Spaying and neutering are two of the most common surgeries performed for cats and dogs, but many pet owners know very little about how these procedures are done and why. Besides preventing reproduction and pet overpopulation, there are a few other considerations to consider for spaying and neutering pets.
While both procedures are routinely performed at veterinary hospitals, spaying and neutering are still major surgeries that require special care.
What Is A Spay/Castration?
During a female spay, the ovaries, fallopian tubes and uterus are surgically tied off and removed. In males, the testicles are surgically tied off and removed during castration. Most pets have no external sutures to remove, and they absorb on their own after a few weeks.
Almost all pets are admitted in the morning for surgery, and go home that afternoon. A protective collar is often sent home to prevent self-trauma afterwards. Some overly exuberant pets are often recommended a sedative to minimize complications post-surgery.
What Are the Benefits of Spaying My Dog and Cat?
Besides preventing unwanted pregnancy in females, spaying your pet prior to the first heat cycle can also reduce several other associated medical risks, including:
- Uterine, breast, and ovarian cancer
- Life-Threatening uterine infections(pyometra)
- Labor-related complications
Research has shown that preventing these potentially life-threatening conditions in female dogs may increase their lifespan by up to 18 months.
What Are the Benefits of Castrating My Dog or Cat?
Besides removing the risk of unwanted reproduction, castrating your male dog or cat can also reduce or eliminate a number of associated health risks, including:
- Testicular cancer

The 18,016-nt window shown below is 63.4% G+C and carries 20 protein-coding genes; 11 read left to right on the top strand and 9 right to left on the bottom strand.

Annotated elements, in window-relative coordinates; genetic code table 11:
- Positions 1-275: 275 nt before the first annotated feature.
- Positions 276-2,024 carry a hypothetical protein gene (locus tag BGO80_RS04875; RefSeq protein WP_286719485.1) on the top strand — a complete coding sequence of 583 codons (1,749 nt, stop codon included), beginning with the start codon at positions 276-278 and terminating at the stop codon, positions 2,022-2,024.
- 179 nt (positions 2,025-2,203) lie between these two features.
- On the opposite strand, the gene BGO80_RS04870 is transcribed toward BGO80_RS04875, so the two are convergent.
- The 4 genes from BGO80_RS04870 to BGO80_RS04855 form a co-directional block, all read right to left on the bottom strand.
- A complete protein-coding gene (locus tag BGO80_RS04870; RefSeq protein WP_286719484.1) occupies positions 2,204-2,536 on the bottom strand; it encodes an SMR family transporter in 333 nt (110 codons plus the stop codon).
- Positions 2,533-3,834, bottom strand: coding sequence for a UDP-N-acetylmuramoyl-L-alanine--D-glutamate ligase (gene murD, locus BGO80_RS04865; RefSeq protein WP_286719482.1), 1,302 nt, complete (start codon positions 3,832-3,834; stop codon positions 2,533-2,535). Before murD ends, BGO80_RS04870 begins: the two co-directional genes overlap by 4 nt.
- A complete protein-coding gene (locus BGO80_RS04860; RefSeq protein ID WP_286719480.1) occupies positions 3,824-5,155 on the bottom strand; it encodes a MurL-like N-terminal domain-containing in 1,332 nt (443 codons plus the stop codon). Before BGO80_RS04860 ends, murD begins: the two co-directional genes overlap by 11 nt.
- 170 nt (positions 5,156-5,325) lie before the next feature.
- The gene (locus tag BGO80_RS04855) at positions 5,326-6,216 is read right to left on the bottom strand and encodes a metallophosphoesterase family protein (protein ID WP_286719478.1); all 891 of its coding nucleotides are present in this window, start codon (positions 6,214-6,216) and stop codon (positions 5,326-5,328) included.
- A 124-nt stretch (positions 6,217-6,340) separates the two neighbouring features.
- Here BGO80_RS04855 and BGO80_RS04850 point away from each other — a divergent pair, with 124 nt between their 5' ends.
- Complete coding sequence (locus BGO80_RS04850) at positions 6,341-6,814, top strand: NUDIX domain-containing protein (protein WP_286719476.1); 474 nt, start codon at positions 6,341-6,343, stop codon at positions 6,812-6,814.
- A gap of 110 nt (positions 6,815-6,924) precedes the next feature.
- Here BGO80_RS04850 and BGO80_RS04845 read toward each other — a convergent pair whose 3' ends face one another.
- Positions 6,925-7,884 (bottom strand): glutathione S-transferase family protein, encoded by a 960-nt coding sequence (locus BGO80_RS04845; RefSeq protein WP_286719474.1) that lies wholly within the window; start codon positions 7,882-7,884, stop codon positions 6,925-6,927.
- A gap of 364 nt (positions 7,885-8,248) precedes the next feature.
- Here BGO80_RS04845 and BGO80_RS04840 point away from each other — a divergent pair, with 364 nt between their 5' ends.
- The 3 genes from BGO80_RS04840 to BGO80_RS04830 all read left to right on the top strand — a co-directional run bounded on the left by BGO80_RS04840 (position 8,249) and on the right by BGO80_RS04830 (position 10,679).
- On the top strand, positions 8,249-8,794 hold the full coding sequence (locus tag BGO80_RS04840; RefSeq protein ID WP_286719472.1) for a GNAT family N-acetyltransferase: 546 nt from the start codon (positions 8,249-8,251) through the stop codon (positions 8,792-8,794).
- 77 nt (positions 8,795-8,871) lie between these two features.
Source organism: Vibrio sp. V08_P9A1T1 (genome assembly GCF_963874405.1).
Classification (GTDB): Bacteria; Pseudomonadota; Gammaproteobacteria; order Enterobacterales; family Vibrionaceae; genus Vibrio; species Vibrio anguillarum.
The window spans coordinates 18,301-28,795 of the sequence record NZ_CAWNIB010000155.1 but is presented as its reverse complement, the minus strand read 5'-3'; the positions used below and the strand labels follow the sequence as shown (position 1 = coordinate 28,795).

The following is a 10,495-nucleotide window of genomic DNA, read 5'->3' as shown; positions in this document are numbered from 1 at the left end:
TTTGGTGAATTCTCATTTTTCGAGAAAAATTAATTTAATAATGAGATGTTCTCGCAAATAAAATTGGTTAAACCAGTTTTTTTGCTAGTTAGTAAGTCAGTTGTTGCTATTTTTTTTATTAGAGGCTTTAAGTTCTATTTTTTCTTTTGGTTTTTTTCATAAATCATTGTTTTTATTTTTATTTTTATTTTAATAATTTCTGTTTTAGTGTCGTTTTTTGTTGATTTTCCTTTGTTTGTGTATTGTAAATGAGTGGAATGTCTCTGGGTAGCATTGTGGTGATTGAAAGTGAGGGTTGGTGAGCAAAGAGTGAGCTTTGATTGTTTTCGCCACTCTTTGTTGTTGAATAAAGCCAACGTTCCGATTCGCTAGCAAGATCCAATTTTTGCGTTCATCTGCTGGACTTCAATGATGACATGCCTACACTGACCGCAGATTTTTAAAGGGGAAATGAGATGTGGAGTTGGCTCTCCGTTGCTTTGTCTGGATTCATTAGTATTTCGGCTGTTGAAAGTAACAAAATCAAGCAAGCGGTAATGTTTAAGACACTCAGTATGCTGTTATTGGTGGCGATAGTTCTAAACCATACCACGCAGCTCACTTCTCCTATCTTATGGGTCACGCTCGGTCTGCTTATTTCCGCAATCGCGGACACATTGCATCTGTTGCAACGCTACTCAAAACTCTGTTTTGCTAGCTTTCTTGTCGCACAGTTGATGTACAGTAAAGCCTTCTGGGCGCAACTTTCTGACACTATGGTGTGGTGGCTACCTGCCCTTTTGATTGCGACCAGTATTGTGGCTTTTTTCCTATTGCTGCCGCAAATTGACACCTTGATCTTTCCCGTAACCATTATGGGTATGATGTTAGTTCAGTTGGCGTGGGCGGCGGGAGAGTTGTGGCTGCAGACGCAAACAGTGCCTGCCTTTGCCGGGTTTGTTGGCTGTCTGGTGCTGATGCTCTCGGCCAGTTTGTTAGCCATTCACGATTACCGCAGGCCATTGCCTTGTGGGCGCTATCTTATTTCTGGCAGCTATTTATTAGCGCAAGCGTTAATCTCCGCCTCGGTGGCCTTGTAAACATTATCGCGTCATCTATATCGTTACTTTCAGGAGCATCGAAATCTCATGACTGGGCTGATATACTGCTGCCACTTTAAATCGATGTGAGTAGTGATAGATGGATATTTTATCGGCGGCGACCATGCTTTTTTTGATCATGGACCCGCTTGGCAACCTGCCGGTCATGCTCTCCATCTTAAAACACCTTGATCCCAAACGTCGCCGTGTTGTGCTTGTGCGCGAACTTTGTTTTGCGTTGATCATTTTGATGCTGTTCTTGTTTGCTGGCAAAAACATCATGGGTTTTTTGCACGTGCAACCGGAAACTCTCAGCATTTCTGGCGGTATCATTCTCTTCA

- Tumors around the anus
- Prostatic diseases such as infection or enlargement of the prostate gland
- Escaping your premises to mate, leading to being hit by cars or fighting with other dogs.
- Reducing the risk of attaining a sexually-transmitted disease.
When Should I Have My Dog and Cat Spayed or Neutered?
For female pets, we recommend spaying at 6 months, before the first heat cycle, which can occur around 6-7 months of age. For male pets, the timing is less significant. We recommend castration immediately if inappropriate behaviors develop. Otherwise, male dogs are often neutered between 6-9 months and male cats at 6-7 months. Spaying females prior to heat cycles may also decrease surgical and recovery time and potentially reduce surgical complications. Performing a spay during a heat cycle increases surgical complications such as bleeding, pain, and prolonged healing times, and are generally discouraged.
What Are the Risks Associated with Neutering?
Although rare, a reaction to medications used for sedation or general anesthesia can occur. If you know that your pet has experienced any allergic reactions or complications, please let us know before the procedure to identify any potential risks.
Neutering dogs and cats also alters their metabolism slightly, so that they often require fewer calories(approximately 20%) per day to maintain their weight. Please consult Blue Lake Animal Care Center if you have any concerns about providing the appropriate nutrition to your pet after surgery. Additionally, female dogs may be at increased risk(6%) of developing hormone-responsive urinary incontinence later in life. This is usually treatable with medication. Since testosterone aids in closing the growth plates in bones, castrating large male dogs before 6 months old can cause some bone-related complications. This does not appear to be an issue in small to medium breeds.
There has also been recently studies showing potentially higher risks of a type of blood cancer in certain breeds. More data is needed to know how real and significant this risk is, and how these risks compare to the risks of not timely spaying.
The staff at BLACC can answer any questions you have about spaying or neutering your pet.